Study buddy: Manage a school in Academia

Academia: School Simulator

Prison Architect’s artist, Ryan Sumo, is turning his attention to school sim life in early access study ’em up, Academia: School Simulator [official site]. Academia is a Squeaky Wheel project – that’s the studio Sumo co-founded and which made animal electioneering game, Political Animals. Here’s a peep at where the game’s currently at:

“Academia: School Simulator is a management game that lets you design, construct, and manage the high school of your dreams! As the school Principal, watch your students as they get bullied, find love, flunk exams, and basically just try to get through the roller-coaster ride that is high school.”

It sounds like that familiar management sim balancing act where you’re figuring out resource problems and making compromises so the whole thing doesn’t fall apart – cheap meals for kids versus healthy food is one example of a micromanagement choice, but there’s also the bigger picture where you balance your budget to give the best education you can. I’d be interested to see how “best education” is assessed as there’s plenty of scope for comment on how the education systems of various countries work and where they might be failing.

I had a giddy moment during the trailer where something about the blocky classrooms and organisation of desks catapulted me towards a recollection of my own school. It wasn’t a specific memory, more just a sudden sense of a school building – all functionality and shabby modularity as classrooms would need to shrug off their old identities to accommodate new people at regular intervals.

That’s more about my own response to particular architecture than knowing anything about how this specific game feels to play, but it was a curious thing. At the risk of sounding like I’m shading either my own school buildings or the game’s current look, I’m not sure I’d recognise a fundamental “school-iness” if it gets prettier as it moves through early access so I’m selfishly hoping it stays as it is!

Speaking of which, early access starts on 8 September on Steam. The devs are hoping to add a whole bunch of things for the full release – subject scheduling, truancy/delinquency/bullying to deal with, specialisation, and so on. But the full release is at least a year off (probably more) AND all of our usual early access caveats apply.

17 Comments

  1. vand says:

    I’m confused. So it’s Prison Architect 2?

  2. Michael Fogg says:

    It’s quite telling that the same engine can be used to simulate the total institutions of the compulsory education and prison systems

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      teije says:

      Um yes. How the typical education system has been designed for top-down coercion and control and against the educative interests of the (supposedly) client population makes for enlightening (and depressing) reading.

    • automatic says:

      Discipline and Punish: The Birth of the Prison
      link to en.wikipedia.org

    • Someoldguy says:

      Prison is a very effective school for allowing prisoners to learn new criminal skills, so it makes sense.

      • poliovaccine says:

        Yeah I dont know what people expect… oh you got caught selling drugs? Let’s give you a record to ensure that you struggle to get even so much as a menial job that pays in a week what you used to make in an hour and treat you like shit in the process, cus that’ll reeeeally endear you to the society you’ve already rejected!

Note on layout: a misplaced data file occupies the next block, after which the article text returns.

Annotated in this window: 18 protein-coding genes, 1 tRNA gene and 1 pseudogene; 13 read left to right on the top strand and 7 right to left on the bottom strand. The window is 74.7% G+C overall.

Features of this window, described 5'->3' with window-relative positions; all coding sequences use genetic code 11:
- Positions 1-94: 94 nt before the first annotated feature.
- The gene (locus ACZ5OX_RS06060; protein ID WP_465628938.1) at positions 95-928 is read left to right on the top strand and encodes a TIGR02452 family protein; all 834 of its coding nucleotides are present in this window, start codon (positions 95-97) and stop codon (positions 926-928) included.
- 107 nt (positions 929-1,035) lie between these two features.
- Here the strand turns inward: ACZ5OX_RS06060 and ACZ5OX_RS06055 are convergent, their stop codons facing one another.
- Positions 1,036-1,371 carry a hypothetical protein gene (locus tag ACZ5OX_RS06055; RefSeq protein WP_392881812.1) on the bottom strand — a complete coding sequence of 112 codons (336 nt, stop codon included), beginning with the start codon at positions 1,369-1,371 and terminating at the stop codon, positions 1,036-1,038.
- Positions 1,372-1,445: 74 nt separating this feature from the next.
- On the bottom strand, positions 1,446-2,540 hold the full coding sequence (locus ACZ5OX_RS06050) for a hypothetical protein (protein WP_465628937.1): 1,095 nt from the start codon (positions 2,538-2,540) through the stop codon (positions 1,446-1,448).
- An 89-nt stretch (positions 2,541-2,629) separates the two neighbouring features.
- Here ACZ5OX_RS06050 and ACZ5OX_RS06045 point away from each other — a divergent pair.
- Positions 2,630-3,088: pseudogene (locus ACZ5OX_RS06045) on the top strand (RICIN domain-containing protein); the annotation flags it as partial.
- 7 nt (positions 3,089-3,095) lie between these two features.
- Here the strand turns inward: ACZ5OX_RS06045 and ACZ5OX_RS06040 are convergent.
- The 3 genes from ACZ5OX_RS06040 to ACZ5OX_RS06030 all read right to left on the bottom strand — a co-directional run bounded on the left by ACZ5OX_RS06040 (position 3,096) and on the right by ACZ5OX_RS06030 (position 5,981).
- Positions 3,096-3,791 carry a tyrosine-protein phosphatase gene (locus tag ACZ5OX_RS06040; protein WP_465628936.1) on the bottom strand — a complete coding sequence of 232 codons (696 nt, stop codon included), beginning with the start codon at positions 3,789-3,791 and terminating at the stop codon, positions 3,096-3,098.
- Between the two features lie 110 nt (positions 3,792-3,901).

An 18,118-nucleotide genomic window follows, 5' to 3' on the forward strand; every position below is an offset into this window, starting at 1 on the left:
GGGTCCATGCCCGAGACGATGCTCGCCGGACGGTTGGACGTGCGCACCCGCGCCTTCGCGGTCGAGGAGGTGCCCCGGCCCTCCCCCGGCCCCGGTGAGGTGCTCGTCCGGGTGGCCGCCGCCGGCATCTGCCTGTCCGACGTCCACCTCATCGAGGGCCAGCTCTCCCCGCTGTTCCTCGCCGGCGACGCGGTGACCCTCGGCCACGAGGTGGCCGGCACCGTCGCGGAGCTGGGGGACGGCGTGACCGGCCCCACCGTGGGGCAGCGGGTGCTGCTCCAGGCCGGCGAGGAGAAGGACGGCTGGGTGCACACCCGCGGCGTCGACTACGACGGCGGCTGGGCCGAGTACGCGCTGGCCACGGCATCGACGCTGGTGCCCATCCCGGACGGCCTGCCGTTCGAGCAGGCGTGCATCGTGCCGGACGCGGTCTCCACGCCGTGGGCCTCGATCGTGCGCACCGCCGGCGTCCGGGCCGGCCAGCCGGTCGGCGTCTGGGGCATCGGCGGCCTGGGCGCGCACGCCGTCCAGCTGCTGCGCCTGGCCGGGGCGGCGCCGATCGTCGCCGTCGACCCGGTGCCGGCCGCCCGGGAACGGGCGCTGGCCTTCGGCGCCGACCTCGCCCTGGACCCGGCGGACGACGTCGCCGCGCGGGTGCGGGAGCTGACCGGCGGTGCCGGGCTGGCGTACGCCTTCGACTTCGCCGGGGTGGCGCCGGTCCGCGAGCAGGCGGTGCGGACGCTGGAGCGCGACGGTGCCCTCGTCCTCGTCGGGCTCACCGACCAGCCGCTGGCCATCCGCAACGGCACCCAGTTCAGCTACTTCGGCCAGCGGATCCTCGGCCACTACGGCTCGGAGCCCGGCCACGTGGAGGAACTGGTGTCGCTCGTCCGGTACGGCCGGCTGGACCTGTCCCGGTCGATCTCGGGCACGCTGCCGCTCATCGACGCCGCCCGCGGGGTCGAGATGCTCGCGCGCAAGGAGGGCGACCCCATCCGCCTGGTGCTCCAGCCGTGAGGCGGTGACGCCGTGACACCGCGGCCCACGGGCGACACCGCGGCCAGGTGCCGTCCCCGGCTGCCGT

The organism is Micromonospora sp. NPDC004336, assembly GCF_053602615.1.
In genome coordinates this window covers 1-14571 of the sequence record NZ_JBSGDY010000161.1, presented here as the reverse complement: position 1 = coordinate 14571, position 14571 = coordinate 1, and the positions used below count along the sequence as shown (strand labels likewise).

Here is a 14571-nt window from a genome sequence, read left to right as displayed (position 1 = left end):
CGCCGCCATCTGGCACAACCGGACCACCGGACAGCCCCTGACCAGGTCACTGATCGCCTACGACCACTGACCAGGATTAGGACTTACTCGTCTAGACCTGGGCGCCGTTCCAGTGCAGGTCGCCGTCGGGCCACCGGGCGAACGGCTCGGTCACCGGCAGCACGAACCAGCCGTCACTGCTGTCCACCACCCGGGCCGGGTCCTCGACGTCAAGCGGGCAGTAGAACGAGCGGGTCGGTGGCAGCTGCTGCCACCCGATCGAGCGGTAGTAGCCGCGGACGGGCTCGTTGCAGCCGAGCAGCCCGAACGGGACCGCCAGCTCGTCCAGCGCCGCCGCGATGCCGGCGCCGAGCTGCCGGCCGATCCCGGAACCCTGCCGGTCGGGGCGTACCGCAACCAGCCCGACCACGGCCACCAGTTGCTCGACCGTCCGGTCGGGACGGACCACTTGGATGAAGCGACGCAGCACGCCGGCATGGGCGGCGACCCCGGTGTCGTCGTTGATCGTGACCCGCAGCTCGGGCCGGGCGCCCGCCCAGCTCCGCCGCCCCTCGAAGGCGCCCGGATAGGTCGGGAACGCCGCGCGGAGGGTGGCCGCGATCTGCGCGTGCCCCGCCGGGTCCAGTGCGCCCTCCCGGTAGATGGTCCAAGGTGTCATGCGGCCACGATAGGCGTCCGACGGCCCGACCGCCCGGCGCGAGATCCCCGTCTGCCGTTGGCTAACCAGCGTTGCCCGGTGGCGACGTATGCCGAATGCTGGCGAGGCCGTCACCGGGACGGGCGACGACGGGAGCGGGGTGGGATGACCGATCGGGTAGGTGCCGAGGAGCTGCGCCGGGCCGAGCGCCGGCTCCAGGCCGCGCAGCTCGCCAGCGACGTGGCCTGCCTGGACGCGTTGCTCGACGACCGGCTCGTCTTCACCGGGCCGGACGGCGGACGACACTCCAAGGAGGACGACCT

People have this punitive instinct about this stuff, so long as they’re talking about someone besides themselves that is, but the plain facts have always shown that positive reinforcement is infinitely more effective than negative reinforcement. In countries where prisons are fitted with cable and PS4’s and look more like dorm rooms than hellholes, there is markedly less recidivism and more post-incarceration employment.

        L. Frank Baum, who wrote the Oz books, clued onto it years ago. He wrote about the jails in the land of Oz being wonderful, gentle places of kindness and social rehabilitaton, with optional locks on the doors haha, because people were treated so sweetly they preferred to serve out their term haha. The whole reasoning was, “Well naturally – we wouldnt want to make them *bitter* about the experience! Why, that wouldnt help at all!”

        Haha what’s funny too is that that philosophy bears out pretty well in Prison Architect..!

    • runonce says:

      An old uncle of mine who is an architect used to design prisons and schools.

  3. Jozef Kundlak says:

    Now I am only waiting for a Hogwarts mod. Don’t tell me that will not happen!

  4. Stargazer86 says:

    I saw a small spatter of blood on the bathroom floor. It’s good to see public education never changes.

    • klops says:

      Among the first things (that I remember) we young and naive apparentice teachers were told when we started our teacher training was: “No contact to blood (because you might get hepatitis or something else, I assume)”

  5. ColonelFlanders says:

    Well Prison Architect is one of my favourite games of all time, so if this gets anywhere near as good I will be BUYING IT

  6. poliovaccine says:

    Ohhhh awesome! As both a fan of Prison Architect and a onetime victim of private boarding schools, this is immediately appealing. For reference, Bully gave me nostalgia tickles cus so much of it rang true, in its exaggerated way. And I always approached that educational experience like Steve McQueen in The Great Escape, so I mean, this game feels like it was algorithmically designed to please precisely *me*..!

  7. Josh W says:

    It’s a good idea someone is making this, although it is strange that the only part that is shared with prison architect (and shared relatively obviously) is it’s skin, possibly extending to it’s UI, not any of its logic or design. The book/cover proverb may apply here.